The certificate commemorating the naturalization of a woman named Esther Levy, in March 1840, testifies to more of that ongoing editing. Sandwiched between the swirling calligraphy and official insignias is a dense block of text summarizing more rules that had been enacted and repealed. For example, the document’s fine print is a cluttered with references to “an act in further addition to an act to establish a uniform Rule of Naturalization,” and alludes to supplemental tweaks in 1813, 1816, 1824, and 1828.

Through all these changes, citizenship was still largely denied to anyone without a European background. After the Civil War, the 14th Amendment broadened eligibility, and two years later, the Naturalization Act of 1870 explicitly noted that “aliens of African nativity” and “persons of African descent” could become citizens. In 1882, though, the Chinese Exclusion Act cracked down on immigration from China, and wasn’t lifted until 1943. All Native Americans were granted citizenship in 1924. A pathway for immigrants from India and the Philippines to become naturalized citizens emerged in 1946, when President Harry Truman signed the Luce-Celler Act. The exhibition doesn’t grapple directly with racism, sexism, or xenophobia, but the specter of all three casts a shadow over the perpetually changing laws.

This 1840 naturalization certificate is chock-full of how laws have changed.
This 1840 naturalization certificate is chock-full of how laws have changed. Courtesy of New-York Historical Society

Exams became part of the naturalization process in the 19th century, based on the notion that citizenship was a right to be earned, in part through a working knowledge of civics and the Constitution. For decades, though, these exams were haphazard—often a battery of impromptu questions lobbed out in court and answered on the spot. Even after naturalization proceedings were standardized under the umbrella of the Federal Naturalization Service in 1906, “courts continued to administer the tests as they had before—orally, extemporaneously, and with little uniformity across jurisdictions,” according to the Department of Homeland Security.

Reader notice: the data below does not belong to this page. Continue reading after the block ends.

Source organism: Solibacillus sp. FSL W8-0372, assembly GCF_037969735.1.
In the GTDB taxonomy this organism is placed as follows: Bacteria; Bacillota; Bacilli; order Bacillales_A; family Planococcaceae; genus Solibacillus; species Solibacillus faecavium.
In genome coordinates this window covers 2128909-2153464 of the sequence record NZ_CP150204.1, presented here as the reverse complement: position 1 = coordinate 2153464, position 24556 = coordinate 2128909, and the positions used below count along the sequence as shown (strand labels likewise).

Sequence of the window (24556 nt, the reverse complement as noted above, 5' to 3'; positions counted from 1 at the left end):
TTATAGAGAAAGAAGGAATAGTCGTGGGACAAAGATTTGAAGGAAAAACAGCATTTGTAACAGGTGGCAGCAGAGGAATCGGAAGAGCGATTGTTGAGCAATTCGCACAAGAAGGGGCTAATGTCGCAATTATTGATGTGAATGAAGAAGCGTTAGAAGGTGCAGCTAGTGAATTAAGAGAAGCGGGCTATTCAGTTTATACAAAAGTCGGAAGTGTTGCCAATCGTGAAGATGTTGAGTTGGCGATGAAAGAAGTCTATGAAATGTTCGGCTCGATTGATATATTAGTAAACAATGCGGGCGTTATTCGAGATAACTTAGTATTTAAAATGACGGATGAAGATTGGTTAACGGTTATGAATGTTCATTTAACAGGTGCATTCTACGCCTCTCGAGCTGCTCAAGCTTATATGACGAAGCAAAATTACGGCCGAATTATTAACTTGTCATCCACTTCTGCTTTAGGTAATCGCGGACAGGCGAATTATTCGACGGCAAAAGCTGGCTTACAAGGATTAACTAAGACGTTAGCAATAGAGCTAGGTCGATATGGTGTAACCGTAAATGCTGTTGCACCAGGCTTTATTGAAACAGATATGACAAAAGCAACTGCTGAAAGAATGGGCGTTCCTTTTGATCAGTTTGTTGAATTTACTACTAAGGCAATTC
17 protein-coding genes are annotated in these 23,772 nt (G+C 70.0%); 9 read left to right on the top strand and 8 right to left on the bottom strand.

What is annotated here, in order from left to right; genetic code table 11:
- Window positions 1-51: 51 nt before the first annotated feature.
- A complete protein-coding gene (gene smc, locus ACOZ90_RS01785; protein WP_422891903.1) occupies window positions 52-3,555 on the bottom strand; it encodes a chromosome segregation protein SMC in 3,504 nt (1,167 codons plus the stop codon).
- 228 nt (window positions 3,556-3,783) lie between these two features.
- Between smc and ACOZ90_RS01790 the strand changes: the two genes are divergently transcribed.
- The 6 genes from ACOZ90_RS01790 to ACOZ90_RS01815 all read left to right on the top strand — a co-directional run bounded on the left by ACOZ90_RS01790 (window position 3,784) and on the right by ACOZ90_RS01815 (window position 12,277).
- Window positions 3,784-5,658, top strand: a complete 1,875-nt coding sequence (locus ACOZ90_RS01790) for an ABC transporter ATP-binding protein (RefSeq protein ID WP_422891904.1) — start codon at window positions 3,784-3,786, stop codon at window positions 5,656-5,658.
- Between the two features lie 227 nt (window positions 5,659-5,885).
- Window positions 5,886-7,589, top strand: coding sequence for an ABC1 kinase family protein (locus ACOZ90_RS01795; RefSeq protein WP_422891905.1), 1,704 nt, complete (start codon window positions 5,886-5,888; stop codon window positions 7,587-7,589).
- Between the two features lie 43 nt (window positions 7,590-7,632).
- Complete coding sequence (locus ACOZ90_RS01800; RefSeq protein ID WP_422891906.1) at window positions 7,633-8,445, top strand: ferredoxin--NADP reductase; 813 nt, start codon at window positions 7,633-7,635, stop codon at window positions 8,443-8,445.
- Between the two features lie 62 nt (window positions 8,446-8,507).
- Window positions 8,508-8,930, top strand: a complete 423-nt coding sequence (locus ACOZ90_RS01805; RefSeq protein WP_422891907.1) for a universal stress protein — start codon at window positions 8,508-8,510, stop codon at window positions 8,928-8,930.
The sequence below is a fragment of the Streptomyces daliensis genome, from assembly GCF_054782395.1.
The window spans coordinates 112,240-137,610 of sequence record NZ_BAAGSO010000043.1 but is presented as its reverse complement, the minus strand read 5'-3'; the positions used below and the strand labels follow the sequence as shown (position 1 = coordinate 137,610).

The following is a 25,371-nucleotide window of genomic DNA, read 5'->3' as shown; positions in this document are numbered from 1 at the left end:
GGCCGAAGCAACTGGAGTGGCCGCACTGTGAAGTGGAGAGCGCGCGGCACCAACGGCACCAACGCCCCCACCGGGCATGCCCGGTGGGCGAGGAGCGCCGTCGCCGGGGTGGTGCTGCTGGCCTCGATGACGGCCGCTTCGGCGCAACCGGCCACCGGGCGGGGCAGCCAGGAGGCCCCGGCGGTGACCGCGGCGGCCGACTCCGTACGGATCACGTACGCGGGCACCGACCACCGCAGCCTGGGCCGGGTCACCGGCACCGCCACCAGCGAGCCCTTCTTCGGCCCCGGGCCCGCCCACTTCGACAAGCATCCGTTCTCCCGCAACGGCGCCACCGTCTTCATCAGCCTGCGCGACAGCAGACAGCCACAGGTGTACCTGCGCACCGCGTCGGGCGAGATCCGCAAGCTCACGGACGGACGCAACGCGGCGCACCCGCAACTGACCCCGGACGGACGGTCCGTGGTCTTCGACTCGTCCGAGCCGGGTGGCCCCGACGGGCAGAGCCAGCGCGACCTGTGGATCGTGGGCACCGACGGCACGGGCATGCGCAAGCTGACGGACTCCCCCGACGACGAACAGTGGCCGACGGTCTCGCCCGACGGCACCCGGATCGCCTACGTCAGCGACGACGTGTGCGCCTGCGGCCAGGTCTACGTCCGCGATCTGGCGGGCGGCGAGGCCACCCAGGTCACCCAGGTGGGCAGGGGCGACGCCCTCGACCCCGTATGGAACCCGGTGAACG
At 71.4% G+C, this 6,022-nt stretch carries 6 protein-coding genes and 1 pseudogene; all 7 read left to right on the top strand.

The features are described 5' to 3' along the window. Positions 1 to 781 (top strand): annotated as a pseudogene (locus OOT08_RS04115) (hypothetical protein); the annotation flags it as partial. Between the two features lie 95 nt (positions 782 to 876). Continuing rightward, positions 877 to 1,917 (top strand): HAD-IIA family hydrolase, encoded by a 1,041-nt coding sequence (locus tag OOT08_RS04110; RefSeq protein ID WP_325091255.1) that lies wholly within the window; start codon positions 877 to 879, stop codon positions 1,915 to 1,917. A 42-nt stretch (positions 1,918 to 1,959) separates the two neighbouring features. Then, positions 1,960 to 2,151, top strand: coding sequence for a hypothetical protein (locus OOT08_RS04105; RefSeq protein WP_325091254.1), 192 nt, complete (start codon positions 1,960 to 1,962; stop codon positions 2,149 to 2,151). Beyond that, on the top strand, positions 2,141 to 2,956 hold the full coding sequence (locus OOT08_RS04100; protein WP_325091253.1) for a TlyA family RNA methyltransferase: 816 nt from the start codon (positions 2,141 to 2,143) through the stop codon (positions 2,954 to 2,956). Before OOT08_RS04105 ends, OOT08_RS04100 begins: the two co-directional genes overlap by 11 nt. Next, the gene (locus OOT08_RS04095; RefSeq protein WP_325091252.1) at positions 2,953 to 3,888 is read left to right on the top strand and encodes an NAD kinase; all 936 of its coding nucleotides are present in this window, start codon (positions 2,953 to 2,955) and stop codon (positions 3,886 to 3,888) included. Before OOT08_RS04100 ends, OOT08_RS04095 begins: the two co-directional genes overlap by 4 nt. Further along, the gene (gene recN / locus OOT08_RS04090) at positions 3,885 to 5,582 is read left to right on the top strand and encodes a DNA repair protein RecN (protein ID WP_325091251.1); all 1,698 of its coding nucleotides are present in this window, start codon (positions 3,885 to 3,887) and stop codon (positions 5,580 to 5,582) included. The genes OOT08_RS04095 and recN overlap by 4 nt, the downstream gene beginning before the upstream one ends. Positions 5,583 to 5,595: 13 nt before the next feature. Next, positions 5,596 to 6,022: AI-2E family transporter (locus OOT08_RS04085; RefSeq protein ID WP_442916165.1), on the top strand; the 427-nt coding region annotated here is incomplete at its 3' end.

Still, local governments and private publishers produced study guides that helped applicants cram for whatever questions the test might bring. Uncle Sam clasps an applicant’s hand on the throughly spangled cover of one such book in Nazionale’s exhibit, published by the J.S. Ogilvie company in 1929. The guide was a departure for the commercial publisher, whose trade was largely in pulpy whodunits and other dime-store novels. But Nazionale imagines such pamphlets were flying off newsstands and drugstore shelves in the late twenties, when immigration numbers were steadily climbing. The year the book was published, 224,728 new citizens were naturalized—the second-highest number since 1907.

In 1929, naturalization test-prep guidebooks flew off drugstore shelves.
In 1929, naturalization test-prep guidebooks flew off drugstore shelves. Courtesy of New-York Historical Society

To help contemporary applicants brush up for the current version of the test, which today includes 100 questions about branches of government, citizens’ duties, and geography, the Historical Society has also teamed up with the City University of New York to use items in its collection as teaching tools. In classes about navigating the exam, participants might learn about voting rights through studying a yellowing pennant emblazoned with the slogan “Votes for Women.” For context on the Declaration of Independence, they might scrutinize Johannes A.S. Oertel’s painting of torch-wielding New Yorkers and Continental soldiers lassoing and toppling a gilded statute of King George III in a gleeful melee.

Some of the ephemera in Nazionale’s show drifted in with family papers, while other items were plucked from the institution’s collection of 20,000 broadsides, and still more were donated. Nazionale sees that impulse continuing today, as people approach the library with things—including items related to citizenship—they’ve held onto. “People are thinking, ‘I know this seems kind of not a big deal,’ but someone has an idea about the importance of history, and keeps it,” she says.

Nazionale says she’s determined to usher this collection into the fractious 21st century, including with materials that are missing, such as ones that describe the experiences of marginalized groups. Brand-new acquisitions bring the story right up to the present day. One former staff member recently passed the naturalization exam, and then donated his homemade flashcards. A future version of the exhibition could include his test-prep materials, tucked carefully inside a glass vitrine.